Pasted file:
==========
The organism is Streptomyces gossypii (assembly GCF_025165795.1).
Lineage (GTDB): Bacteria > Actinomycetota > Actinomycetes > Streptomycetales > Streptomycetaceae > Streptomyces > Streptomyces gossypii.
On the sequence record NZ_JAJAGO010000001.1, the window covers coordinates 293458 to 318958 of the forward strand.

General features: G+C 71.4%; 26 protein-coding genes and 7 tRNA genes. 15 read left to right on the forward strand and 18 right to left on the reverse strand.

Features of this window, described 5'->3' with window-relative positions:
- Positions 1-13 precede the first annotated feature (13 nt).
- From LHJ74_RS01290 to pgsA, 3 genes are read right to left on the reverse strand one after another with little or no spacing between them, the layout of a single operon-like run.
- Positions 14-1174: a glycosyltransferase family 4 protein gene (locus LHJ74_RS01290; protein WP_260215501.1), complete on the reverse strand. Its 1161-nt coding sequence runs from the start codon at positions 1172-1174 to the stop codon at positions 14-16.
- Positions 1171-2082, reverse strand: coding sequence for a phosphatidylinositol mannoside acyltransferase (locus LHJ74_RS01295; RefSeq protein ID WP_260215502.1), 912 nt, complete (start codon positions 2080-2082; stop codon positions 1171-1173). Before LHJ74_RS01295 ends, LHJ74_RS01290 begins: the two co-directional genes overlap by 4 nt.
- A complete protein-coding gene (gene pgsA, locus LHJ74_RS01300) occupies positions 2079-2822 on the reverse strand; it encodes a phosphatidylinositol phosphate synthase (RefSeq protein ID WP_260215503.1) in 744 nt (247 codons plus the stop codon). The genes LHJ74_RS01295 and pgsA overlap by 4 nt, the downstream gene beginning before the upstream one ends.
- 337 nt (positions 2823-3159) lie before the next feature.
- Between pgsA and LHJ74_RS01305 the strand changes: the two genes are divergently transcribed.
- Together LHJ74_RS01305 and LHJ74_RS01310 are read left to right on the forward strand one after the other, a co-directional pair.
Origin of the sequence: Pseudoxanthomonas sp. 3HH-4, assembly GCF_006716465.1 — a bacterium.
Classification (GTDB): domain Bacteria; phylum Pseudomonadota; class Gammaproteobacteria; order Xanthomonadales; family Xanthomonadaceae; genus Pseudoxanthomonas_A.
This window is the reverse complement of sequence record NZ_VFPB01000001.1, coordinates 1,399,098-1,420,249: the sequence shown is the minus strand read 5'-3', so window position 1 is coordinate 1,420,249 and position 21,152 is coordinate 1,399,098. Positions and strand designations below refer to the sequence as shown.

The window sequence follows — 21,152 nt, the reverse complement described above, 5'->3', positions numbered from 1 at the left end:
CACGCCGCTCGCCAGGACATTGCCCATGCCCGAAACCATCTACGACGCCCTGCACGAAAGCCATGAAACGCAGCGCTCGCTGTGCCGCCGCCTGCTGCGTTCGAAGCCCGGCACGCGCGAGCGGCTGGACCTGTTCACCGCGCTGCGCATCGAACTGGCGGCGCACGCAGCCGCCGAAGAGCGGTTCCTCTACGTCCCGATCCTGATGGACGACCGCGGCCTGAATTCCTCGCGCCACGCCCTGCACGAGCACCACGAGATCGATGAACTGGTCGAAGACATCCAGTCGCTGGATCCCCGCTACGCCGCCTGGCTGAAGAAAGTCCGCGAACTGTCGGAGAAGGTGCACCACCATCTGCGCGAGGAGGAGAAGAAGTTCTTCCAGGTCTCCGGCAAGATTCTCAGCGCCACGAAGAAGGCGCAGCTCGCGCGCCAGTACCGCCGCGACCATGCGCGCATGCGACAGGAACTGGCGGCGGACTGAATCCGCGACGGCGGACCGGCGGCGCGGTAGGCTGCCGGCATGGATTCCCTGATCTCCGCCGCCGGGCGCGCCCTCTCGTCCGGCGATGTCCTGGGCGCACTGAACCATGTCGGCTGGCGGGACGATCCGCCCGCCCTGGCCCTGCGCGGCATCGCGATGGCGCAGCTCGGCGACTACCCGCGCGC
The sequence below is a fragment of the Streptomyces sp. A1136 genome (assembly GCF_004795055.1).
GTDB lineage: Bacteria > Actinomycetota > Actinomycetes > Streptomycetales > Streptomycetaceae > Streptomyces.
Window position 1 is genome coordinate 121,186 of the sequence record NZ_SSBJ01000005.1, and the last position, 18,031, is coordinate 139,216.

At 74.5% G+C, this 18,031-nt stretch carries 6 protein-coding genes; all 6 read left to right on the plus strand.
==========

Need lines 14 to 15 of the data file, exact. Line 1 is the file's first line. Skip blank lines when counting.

Origin of the sequence: Pseudoxanthomonas sp. 3HH-4, assembly GCF_006716465.1 — a bacterium.
Classification (GTDB): domain Bacteria; phylum Pseudomonadota; class Gammaproteobacteria; order Xanthomonadales; family Xanthomonadaceae; genus Pseudoxanthomonas_A.